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Changing Behavior
to Prevent Tragedy

By Dr. Peter W. Kujtan, B.Sc., M.D., Ph.D.

Article printed on page 30 in the May 19, 2010 issue of
The Mississauga News under the feature: Health & Beauty, Medicine Matters.
Portrait of Dr. Peter W. Kujtan, supplied 2005
Dr. Peter W. Kujtan

Stroke is a subject that leaves few families untouched. There are two basic types of stroke. Hemorrhagic stroke causes brain death when a blood vessel bursts and no longer supplies a portion of the brain. Ischemic stroke is the result of a small clot which lodges in a vessel and prevents the flow of oxygen rich blood to an area of the brain. In both cases, catastrophy depends on the amount of swelling that results, and how large an area is cut off from receiving blood flow. These should be differentiated from a TIA (transient ischemic attack) which essentially is a mini or warning stroke.

A complete assessment of all your risk factors and your health should be done to determine which strategy could help reduce your chances of suffering a stroke. There are risk factors which you can modify. Two-thirds of strokes occur in hypertensive individuals. Controlling your blood pressure lowers your risk. Smoking is a major modifiable risk factor. The evil weed increases your chances by 40-60%. Combining smoking with the birth control pill makes it worse. Excessive alcohol consumption, defined as more than two drinks daily, can cause weight gain, hypertension, and cholesterol elevation all leading to elevation of stroke risk. Elevated blood lipids and cholesterol harden the arteries by forming plaques on the inner surfaces. Fragments of these plaques can break off and cause ischemic strokes. Some street drugs such as cocaine and speed can cause strokes and so can some herbs and over the counter cold medications. Lack of regular exercise can also double your risk. Long plane rides in cramped quarters and neck manipulations have now entered the risk factor debate arena. These are all things that can be modified before you need to start thinking about taking medication.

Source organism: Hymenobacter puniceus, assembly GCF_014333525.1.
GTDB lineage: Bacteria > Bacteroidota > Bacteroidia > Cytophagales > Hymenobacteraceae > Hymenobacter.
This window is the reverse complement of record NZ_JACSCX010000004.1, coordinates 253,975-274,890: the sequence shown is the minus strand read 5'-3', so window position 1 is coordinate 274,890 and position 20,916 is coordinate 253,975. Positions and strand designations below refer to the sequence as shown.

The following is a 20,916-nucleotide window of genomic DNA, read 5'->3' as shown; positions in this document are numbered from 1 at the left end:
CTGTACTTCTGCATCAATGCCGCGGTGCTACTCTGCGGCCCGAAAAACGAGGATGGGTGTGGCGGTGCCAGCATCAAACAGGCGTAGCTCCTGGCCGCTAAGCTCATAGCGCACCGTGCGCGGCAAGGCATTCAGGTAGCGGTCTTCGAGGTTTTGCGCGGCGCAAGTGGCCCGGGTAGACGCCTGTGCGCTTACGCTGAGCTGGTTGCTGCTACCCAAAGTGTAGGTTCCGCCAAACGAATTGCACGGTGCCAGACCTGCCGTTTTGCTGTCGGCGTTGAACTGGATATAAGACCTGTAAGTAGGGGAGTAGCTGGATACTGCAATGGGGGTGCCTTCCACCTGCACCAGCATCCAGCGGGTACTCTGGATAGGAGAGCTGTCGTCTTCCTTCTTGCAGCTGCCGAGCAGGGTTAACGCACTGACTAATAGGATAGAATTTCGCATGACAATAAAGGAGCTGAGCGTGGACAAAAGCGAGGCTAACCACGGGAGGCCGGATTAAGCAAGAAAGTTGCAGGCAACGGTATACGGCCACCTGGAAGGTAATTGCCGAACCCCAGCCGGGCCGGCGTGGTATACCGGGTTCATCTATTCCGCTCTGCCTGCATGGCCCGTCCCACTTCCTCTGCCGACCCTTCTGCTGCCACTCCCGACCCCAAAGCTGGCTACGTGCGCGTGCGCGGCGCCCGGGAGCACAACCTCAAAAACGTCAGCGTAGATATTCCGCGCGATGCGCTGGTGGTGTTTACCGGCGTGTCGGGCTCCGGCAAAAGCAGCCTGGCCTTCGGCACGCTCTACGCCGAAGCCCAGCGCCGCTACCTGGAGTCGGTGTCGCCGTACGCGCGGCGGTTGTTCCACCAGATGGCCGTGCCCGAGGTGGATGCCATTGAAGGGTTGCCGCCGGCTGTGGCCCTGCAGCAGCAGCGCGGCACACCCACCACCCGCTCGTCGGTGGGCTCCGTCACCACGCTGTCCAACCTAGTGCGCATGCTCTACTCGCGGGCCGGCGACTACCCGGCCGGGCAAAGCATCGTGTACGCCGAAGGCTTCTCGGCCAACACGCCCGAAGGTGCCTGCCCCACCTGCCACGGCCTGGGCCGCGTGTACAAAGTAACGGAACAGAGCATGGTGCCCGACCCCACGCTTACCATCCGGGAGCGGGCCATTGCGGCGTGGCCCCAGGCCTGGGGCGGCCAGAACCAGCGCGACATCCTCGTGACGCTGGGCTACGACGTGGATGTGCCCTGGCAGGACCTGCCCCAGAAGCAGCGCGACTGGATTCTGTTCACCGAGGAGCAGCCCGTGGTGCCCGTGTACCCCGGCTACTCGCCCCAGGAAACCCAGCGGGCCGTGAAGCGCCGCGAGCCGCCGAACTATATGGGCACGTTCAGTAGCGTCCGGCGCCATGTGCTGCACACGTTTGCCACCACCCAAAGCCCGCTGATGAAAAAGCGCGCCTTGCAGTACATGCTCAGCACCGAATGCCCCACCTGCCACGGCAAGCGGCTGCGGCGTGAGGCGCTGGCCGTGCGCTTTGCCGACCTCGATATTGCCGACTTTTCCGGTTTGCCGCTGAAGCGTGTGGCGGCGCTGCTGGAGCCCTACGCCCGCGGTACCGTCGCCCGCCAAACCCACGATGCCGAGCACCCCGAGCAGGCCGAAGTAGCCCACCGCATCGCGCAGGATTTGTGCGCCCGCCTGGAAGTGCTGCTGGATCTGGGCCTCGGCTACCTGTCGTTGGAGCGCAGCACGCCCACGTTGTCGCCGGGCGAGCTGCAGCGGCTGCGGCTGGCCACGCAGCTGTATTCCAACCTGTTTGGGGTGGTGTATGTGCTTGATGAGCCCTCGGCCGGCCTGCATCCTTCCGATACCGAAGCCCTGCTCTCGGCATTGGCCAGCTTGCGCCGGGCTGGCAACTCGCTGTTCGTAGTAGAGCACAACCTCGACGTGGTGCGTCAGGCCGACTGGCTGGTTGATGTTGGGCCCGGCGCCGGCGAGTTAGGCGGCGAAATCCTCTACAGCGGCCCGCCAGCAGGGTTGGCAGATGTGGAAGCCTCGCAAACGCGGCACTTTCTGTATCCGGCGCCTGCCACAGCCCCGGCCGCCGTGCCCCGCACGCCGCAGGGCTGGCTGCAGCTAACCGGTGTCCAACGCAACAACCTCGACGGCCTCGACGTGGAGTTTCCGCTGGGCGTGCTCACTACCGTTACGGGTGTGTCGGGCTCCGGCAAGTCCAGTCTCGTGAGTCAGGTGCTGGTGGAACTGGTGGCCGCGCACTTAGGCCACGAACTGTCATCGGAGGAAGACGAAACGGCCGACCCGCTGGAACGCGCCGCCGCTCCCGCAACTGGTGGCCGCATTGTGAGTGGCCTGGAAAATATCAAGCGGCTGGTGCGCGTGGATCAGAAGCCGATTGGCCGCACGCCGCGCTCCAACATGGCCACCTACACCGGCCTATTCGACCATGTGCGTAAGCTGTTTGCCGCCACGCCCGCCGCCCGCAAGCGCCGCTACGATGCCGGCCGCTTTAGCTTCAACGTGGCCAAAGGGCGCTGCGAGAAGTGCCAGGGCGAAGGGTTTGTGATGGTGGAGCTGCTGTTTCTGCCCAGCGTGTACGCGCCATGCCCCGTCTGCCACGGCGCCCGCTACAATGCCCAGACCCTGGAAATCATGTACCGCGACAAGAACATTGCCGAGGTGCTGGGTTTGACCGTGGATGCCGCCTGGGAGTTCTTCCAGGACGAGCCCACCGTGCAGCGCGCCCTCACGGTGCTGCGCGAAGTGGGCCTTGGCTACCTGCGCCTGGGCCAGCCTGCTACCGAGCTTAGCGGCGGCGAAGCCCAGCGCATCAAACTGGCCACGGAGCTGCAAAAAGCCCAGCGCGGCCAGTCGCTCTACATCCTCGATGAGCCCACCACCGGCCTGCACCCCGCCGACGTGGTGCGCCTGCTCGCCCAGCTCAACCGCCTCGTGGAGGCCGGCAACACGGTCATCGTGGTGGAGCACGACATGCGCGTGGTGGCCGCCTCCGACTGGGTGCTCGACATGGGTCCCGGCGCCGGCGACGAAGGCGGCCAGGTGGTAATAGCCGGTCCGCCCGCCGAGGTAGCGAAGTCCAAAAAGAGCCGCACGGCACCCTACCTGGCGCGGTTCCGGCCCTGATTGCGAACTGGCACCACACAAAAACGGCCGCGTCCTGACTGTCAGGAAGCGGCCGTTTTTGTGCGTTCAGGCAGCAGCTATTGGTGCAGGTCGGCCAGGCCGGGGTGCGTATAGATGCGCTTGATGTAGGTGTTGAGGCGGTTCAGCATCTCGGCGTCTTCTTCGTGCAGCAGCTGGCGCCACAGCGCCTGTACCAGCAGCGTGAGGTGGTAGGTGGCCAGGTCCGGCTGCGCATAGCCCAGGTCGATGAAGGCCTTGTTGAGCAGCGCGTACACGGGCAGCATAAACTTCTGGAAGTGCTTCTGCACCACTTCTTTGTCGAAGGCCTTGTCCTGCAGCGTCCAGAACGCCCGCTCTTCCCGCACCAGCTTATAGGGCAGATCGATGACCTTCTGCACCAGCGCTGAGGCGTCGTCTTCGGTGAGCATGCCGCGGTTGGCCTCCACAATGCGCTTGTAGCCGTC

My advice is to get your health checked out and discuss the potential benefits of aspirin with your doctor. In the mean time, learn to recognize the early signs of stroke. They can be confusing and often not clear-cut. Things happen suddenly: loss of speech, severe headache, vision changes, dizziness, numbness, tingling or loss of use of an arm or leg. There may be an inability to understand people, confusion or change in consciousness. The key is quick action. In the short span of my career, I have seen almost miracle like cures in some cases where the conditions were right. Trillium Health Centre was the first local institution to start using clot-bursting drugs in ischemic stroke victims to produce complete resolution in some people. But success lies in early recognition and seeking help within the first few hours before the brain is irreversibly damaged. Prevention is a difficult concept. It is not born of pain or clinic problems. Prevention is only for those who have the faith to believe that changing behavior may prevent tragedy. It can start right now.

The Heart & Stroke Ride for Heart takes place June 6, 2010. I will be taking my feet out of my mouth and putting them on a bike for a 50 K romp to raise research funds. Please sponsor this worthy cause at Ride for Heart Toronto 2010. www.heartandstroke.ca - "Dr. Pete Kujtan." I will personally match your support. Make a difference today!

(Go to Ride for Heart, click Sponsor Now, Enter Participant's First Name: dr pete. Scroll down and click on "Dr Pete Kujtan" to donate. Instant Heart and Stroke Foundation of Ontario official donation receipt printable).

Related resources:

Know Stroke. Know the Signs. Act in Time. - from National Institute of Neurological Disorders and Stroke.

Stroke from Heart and Stroke Foundation of Canada.

Stroke Warning Signs. The 5 Signs from Heart and Stroke Foundation of Canada.

Types of Strokes from Ohio State University Wexner Medical Center.

Stroke (Hemorrhagic).

Hemorrhagic Stroke from Merck.

Stroke (Ischemic, Thrombotic, Embolic, and Transient Ischemic Attack) from Life Extension Foundation.

Transient Ischemic Attack from MedlinePlus.

Aspirin and stroke from Bandolier, an independent journal about evidence-based healthcare in UK.

Aspirin for Reducing Your Risk of Heart Attack and Stroke: Know the Facts from U.S. Food and Drug Administration (FDA).

Low doses of aspirin may help some prevent stroke from CNN.com.

Aspirin to Prevent Blood Clots from Clinical Guidance, PRODIGY, UK.

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